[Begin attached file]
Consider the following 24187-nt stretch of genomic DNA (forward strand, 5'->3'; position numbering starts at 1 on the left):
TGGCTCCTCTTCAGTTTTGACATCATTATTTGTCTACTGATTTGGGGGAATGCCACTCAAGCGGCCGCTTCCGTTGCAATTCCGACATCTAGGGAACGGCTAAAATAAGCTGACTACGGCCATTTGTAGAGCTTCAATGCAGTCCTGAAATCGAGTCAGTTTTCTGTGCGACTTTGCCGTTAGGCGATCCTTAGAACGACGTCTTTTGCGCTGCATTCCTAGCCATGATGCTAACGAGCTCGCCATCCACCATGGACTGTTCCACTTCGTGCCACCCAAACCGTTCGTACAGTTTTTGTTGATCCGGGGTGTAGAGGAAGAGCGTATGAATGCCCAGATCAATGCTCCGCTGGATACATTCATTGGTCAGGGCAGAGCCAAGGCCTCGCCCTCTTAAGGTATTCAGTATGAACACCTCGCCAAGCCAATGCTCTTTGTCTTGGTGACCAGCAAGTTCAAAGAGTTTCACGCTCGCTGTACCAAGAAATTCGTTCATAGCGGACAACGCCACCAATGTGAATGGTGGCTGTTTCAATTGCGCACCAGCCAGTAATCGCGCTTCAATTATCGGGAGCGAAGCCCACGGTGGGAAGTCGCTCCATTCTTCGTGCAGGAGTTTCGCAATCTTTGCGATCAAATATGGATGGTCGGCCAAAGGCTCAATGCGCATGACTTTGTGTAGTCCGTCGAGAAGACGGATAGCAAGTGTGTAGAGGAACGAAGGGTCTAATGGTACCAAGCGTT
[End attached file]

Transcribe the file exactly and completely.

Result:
Consider the following 24187-nt stretch of genomic DNA (forward strand, 5'->3'; position numbering starts at 1 on the left):
TGGCTCCTCTTCAGTTTTGACATCATTATTTGTCTACTGATTTGGGGGAATGCCACTCAAGCGGCCGCTTCCGTTGCAATTCCGACATCTAGGGAACGGCTAAAATAAGCTGACTACGGCCATTTGTAGAGCTTCAATGCAGTCCTGAAATCGAGTCAGTTTTCTGTGCGACTTTGCCGTTAGGCGATCCTTAGAACGACGTCTTTTGCGCTGCATTCCTAGCCATGATGCTAACGAGCTCGCCATCCACCATGGACTGTTCCACTTCGTGCCACCCAAACCGTTCGTACAGTTTTTGTTGATCCGGGGTGTAGAGGAAGAGCGTATGAATGCCCAGATCAATGCTCCGCTGGATACATTCATTGGTCAGGGCAGAGCCAAGGCCTCGCCCTCTTAAGGTATTCAGTATGAACACCTCGCCAAGCCAATGCTCTTTGTCTTGGTGACCAGCAAGTTCAAAGAGTTTCACGCTCGCTGTACCAAGAAATTCGTTCATAGCGGACAACGCCACCAATGTGAATGGTGGCTGTTTCAATTGCGCACCAGCCAGTAATCGCGCTTCAATTATCGGGAGCGAAGCCCACGGTGGGAAGTCGCTCCATTCTTCGTGCAGGAGTTTCGCAATCTTTGCGATCAAATATGGATGGTCGGCCAAAGGCTCAATGCGCATGACTTTGTGTAGTCCGTCGAGAAGACGGATAGCAAGTGTGTAGAGGAACGAAGGGTCTAATGGTACCAAGCGTT